Summer Landscape Pests

Root Weevil

The Root Weevil is a small, dark brown-to-black beetle whose abdomen is the size and shape of a BB. This beetle hatches in the middle of summer from various roots of common, low-level plants such as ivy. It commonly enters the house in large numbers and just wanders from room to room. This slow-moving beetle has a habit of dropping to the floor when you reach to capture it. (Image © Whitney Cranshaw,


Wireworms are actually the larvae of click beetles. They live and grow under wood mulch and moist conditions by home foundations. These insects can be troublesome to eliminate because only a few insecticides are effective against them. (Image © Clemson University – USDA Cooperative Extension Slide Series,

Pill Bugs/Sow Bugs

Pill Bugs and Sow Bugs are small, prehistoric-looking pests that can harbor in huge numbers under wood mulch, especially if the mulch is allowed to build up depth year after year. Extremes of wet, dry or hot weather drives them inside, where they do no damage but are an annoyance. (Image © Wayne Stadler/


Millipedes, like Pill bugs, live and breed very well under wood mulch. Extreme weather conditions will also push them into homes. (Image © Fei Li/

House Cricket

Crickets can enter homes and do chewing damage to many kinds of fabrics, and annoy everyone with the “chirp”. Mostly nocturnal, they usually enter the home from harborage just outside. (Image © Petrp/


Easily recognized by its forceps-like tail appendage, the earwig is a major garden pest, as well as an annoying household pest. Even though they look scary, they can’t harm you in any way. Shoreline’s Solution: Earwigs, crickets, pillbugs, millipedes, wireworms and other landscaping pests are best treated by changing their habitat. Replace wood mulch every year and reduce automatic watering. Or try to power spray the area adjacent to the house that is causing the problem. Shoreline Services can often treat these problems the same day you call! (Image © Melinda Fawver/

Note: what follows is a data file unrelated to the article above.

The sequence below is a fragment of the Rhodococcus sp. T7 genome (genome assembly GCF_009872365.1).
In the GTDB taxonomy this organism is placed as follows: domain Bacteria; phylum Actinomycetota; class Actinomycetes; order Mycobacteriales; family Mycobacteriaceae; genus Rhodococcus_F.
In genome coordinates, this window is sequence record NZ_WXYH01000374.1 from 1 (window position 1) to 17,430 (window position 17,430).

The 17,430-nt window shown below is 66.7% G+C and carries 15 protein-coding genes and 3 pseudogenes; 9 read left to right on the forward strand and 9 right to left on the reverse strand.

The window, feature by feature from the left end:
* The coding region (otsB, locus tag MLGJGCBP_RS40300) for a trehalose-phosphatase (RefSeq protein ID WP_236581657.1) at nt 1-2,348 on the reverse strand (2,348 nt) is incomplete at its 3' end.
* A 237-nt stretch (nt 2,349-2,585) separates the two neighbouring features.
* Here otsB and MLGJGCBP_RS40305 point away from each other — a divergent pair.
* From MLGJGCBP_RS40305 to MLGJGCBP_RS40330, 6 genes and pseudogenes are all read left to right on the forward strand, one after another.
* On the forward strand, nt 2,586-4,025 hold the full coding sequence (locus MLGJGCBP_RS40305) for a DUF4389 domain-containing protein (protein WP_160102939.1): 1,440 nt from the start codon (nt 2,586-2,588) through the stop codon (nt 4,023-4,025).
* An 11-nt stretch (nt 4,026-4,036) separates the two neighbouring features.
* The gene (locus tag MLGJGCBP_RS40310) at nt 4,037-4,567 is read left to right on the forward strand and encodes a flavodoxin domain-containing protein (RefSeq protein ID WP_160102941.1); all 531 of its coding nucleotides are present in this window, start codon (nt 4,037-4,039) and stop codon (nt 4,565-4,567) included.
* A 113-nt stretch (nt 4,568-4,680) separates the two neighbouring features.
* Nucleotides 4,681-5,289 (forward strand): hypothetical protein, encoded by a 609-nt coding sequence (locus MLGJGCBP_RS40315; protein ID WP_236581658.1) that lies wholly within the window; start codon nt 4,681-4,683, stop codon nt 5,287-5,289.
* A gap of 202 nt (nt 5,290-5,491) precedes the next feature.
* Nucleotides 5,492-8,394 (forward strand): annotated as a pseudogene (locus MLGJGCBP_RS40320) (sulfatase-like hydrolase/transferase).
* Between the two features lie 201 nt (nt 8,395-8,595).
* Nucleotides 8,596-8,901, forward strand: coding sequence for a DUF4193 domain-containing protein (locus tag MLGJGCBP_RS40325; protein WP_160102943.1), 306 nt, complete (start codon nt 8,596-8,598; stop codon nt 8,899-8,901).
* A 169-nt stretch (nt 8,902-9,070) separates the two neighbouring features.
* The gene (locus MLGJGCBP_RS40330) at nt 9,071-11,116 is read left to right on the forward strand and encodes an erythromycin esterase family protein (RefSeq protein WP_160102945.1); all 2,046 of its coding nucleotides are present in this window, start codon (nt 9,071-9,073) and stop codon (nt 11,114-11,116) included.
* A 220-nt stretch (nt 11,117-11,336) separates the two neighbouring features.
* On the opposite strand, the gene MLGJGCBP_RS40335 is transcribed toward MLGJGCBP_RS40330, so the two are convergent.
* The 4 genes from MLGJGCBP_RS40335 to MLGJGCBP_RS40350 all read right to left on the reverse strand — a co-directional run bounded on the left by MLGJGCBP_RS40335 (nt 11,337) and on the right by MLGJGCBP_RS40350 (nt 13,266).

Clover Mites

These are tiny red mites that come thru windows and doors in huge numbers. They do not bite, but when crushed leave red marks on window sills and curtains. Hatching in early spring in lush, over-fertilized lawns, Clover Mites can become an annoying problem. Shoreline’s Solution: Over-fertilizing seems to be a determining factor in overpopulation. Less fertilizer in early spring will help in control. Proper treatment in affected areas outside will also complete control. (Image © Whitney Cranshaw, Colorado State University,

Japanese Beetles

Japanese Beetles are a common summertime pest of ornamental and garden plants. If left alone, they can devastate plants and become very annoying with their large numbers. Shoreline’s Solution: Pheromone Traps are available at many garden centers. Always use these traps far away from plants and people, as they lure large numbers of beetles that may not have come on their own. Insecticide treatments are also effective on affected plants. (Image © Nancy Kennedy/

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